“I achieved this by collecting DNA samples from men on campus, processing them to obtain DNA profiles, and then determining how well these regions can distinguish between the men. The results of my research demonstrate the potential of these DNA regions to improve the use of DNA evidence when investigating sexual assaults in South Africa,” says Kyla.

She believes her study can play a role in increasing the conviction rate of sexual offenders, which could lead to a reduction in South Africa’s alarmingly high rape statistic. 

“Everyone in South Africa is affected by this horrific crime in some way or another, so the benefits of this would be widespread,” she says.

Solving crimes

Although Kyla will one day pursue further studies, she is ready for the next stage in her life. “I am in the process of applying for jobs and getting ready to dive into the real world. I’ll definitely be pursuing a career working alongside police enforcement to solve criminal cases and convict perpetrators of such crimes. Working for the NYPD in the USA or Scotland Yard in the UK is the ultimate dream job,” she says.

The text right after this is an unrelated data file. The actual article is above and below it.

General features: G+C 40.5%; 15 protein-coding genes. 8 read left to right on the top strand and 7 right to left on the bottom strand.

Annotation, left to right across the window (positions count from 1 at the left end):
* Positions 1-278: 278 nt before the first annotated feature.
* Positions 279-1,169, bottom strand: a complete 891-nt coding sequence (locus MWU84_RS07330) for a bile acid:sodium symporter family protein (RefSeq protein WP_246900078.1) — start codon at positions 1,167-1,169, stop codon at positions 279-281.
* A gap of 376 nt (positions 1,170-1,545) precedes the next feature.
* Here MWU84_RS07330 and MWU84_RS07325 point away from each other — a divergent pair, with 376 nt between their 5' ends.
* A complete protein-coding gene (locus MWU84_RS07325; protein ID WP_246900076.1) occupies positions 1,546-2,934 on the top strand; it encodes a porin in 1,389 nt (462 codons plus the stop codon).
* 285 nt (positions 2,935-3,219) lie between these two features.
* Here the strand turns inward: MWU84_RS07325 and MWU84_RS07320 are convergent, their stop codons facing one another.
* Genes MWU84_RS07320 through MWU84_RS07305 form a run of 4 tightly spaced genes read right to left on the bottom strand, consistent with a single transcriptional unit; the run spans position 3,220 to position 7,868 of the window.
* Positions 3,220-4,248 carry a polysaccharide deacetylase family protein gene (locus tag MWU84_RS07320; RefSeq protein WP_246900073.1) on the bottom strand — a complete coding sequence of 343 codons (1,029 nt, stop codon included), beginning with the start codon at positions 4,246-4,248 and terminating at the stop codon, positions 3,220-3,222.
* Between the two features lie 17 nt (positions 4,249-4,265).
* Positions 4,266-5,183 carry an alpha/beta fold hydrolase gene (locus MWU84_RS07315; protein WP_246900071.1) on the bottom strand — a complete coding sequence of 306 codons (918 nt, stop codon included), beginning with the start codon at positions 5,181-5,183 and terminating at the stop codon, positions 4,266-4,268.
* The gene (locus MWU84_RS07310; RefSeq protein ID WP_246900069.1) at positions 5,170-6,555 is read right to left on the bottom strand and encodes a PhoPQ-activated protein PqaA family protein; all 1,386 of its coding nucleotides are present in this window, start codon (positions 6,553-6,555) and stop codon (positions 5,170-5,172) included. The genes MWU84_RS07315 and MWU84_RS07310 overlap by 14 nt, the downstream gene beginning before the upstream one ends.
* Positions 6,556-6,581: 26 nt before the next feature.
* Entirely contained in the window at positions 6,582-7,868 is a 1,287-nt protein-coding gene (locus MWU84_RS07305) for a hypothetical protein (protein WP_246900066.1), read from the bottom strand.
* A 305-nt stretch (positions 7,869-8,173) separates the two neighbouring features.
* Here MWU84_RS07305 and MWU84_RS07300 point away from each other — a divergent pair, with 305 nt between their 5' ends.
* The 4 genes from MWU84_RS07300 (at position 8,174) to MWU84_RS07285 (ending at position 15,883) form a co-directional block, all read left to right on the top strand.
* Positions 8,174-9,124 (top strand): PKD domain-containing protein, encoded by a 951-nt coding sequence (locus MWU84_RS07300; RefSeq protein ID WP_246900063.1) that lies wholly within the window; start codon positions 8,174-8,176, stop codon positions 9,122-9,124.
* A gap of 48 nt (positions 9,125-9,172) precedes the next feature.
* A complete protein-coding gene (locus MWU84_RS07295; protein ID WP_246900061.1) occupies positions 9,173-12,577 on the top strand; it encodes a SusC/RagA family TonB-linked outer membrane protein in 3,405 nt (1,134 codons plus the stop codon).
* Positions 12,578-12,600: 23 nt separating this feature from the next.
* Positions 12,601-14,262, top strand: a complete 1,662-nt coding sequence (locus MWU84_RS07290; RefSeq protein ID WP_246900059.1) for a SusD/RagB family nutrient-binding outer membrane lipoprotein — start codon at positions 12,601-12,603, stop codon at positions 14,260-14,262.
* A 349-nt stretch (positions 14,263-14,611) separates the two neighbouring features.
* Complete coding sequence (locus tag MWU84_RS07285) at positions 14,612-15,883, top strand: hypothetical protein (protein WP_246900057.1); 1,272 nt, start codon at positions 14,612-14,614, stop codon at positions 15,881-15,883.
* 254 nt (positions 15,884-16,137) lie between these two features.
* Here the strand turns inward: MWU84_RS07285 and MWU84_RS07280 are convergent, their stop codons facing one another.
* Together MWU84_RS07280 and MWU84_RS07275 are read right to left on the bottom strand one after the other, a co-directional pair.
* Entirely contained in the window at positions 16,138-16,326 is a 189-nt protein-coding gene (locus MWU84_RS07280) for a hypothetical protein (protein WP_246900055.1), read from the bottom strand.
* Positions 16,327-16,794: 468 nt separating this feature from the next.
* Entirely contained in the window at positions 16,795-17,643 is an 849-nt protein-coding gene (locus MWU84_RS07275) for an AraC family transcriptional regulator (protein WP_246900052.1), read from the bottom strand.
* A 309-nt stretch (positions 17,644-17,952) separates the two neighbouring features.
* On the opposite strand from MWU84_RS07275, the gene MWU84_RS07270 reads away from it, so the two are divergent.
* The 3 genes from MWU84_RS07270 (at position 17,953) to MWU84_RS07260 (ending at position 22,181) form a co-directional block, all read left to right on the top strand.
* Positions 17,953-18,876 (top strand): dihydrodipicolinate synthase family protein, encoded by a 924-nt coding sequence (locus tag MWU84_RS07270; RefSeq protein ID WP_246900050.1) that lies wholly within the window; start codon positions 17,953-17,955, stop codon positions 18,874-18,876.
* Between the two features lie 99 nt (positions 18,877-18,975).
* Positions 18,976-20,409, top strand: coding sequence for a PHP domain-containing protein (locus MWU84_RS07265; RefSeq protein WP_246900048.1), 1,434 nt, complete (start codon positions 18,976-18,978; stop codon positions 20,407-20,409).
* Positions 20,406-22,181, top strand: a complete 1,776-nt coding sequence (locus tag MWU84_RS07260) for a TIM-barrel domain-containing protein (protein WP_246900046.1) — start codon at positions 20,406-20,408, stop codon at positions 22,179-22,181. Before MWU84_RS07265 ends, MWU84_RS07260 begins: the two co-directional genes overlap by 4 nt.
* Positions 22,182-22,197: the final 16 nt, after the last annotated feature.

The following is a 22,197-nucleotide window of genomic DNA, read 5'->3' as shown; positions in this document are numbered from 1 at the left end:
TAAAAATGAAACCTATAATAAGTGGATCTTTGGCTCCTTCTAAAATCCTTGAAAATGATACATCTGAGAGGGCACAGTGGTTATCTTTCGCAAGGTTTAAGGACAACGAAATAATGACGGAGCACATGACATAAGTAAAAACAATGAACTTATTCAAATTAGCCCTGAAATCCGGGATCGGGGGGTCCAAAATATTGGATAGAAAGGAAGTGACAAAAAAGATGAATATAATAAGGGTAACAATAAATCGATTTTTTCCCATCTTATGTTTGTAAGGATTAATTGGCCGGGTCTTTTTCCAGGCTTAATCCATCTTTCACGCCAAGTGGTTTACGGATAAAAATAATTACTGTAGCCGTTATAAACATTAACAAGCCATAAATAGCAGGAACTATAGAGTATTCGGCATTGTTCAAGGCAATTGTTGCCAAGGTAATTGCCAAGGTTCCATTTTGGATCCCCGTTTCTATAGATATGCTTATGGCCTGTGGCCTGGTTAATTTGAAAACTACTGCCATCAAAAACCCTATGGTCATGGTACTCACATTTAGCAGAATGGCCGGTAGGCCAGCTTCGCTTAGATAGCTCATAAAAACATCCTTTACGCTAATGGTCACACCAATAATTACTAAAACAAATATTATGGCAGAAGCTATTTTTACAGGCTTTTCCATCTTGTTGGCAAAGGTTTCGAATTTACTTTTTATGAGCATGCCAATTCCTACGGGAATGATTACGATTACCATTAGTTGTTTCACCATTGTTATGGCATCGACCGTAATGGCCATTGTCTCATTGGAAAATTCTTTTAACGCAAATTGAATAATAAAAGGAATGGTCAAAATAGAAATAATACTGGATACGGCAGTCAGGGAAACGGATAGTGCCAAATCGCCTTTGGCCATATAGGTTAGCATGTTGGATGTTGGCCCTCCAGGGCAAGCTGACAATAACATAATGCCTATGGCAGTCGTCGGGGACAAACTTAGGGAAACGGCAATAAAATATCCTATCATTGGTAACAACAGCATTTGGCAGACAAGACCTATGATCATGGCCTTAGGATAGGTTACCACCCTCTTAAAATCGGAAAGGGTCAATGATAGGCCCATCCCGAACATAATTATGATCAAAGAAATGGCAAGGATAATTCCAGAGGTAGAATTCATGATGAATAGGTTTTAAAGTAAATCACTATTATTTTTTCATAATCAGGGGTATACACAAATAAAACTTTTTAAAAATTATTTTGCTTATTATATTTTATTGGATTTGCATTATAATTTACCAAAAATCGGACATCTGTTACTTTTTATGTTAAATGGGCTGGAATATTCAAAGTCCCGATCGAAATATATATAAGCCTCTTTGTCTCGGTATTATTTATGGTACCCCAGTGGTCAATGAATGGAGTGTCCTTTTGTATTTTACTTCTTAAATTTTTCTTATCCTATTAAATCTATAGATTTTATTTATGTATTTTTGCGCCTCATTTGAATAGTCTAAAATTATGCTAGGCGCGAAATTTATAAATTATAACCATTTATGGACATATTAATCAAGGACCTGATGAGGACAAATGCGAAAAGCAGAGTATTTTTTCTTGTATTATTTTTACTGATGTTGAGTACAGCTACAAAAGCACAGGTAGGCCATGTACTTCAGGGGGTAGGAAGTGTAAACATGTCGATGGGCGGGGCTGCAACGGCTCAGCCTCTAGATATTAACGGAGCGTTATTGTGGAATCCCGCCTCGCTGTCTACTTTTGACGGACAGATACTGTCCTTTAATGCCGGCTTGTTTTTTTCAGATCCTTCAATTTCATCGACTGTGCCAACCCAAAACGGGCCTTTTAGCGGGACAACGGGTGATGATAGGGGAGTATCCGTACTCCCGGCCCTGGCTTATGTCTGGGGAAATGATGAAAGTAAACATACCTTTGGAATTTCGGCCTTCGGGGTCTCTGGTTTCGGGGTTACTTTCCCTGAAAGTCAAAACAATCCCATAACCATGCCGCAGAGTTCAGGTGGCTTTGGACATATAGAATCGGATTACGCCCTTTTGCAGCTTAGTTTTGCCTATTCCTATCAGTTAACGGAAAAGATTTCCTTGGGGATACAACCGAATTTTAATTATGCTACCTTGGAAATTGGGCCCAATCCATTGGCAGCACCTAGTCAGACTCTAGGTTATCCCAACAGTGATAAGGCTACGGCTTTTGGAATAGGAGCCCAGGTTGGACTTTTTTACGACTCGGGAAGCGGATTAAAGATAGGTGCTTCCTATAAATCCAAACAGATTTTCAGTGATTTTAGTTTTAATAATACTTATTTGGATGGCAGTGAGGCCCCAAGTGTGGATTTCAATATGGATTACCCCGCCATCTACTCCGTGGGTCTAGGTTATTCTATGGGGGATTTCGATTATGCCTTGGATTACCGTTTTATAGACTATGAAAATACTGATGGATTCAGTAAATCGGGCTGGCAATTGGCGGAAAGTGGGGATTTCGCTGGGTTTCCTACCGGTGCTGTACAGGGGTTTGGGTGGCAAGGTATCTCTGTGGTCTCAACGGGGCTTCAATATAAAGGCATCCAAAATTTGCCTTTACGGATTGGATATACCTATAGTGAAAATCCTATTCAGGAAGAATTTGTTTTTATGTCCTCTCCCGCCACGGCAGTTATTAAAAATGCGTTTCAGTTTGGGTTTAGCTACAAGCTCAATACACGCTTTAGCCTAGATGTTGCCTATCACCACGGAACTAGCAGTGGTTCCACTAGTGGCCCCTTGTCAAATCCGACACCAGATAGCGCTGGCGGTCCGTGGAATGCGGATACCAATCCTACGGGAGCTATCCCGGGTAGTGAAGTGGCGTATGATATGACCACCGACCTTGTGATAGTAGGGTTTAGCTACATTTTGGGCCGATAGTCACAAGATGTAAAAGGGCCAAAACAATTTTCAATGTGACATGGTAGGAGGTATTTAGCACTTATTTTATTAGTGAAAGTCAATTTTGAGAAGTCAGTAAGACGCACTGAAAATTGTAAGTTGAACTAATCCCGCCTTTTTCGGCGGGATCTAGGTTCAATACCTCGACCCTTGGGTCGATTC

“I chose my field not only because the forensics world absolutely fascinates me, but also because I want to make a difference. I want to play a role in getting justice for those affected by violent crimes. One simple process in a forensic scientist’s everyday routine could be a life changer for a victim of crime,” believes Kyla.

 

 


News Archive

UFS awards honorary doctorates during spring graduation ceremony
2004-09-20

The University of the Free State (UFS) will award three honorary doctorates this week during its spring graduation ceremony.

The graduation ceremony will take place on Wednesday 22 September 2004 and the honorary doctorates are Dr Calvin Seerveld (D Phil (hc), Prof YK Seedat (MD (hc) and Dr Mary Seely (D Sc (hc).

“The doctorates come from a wide spectrum of specialty fields and serve as proof of the UFS’s policy to give recognition to people who stand out and make a difference,” says Prof Frederick Fourie, Rector and Vice-Chancellor of the UFS.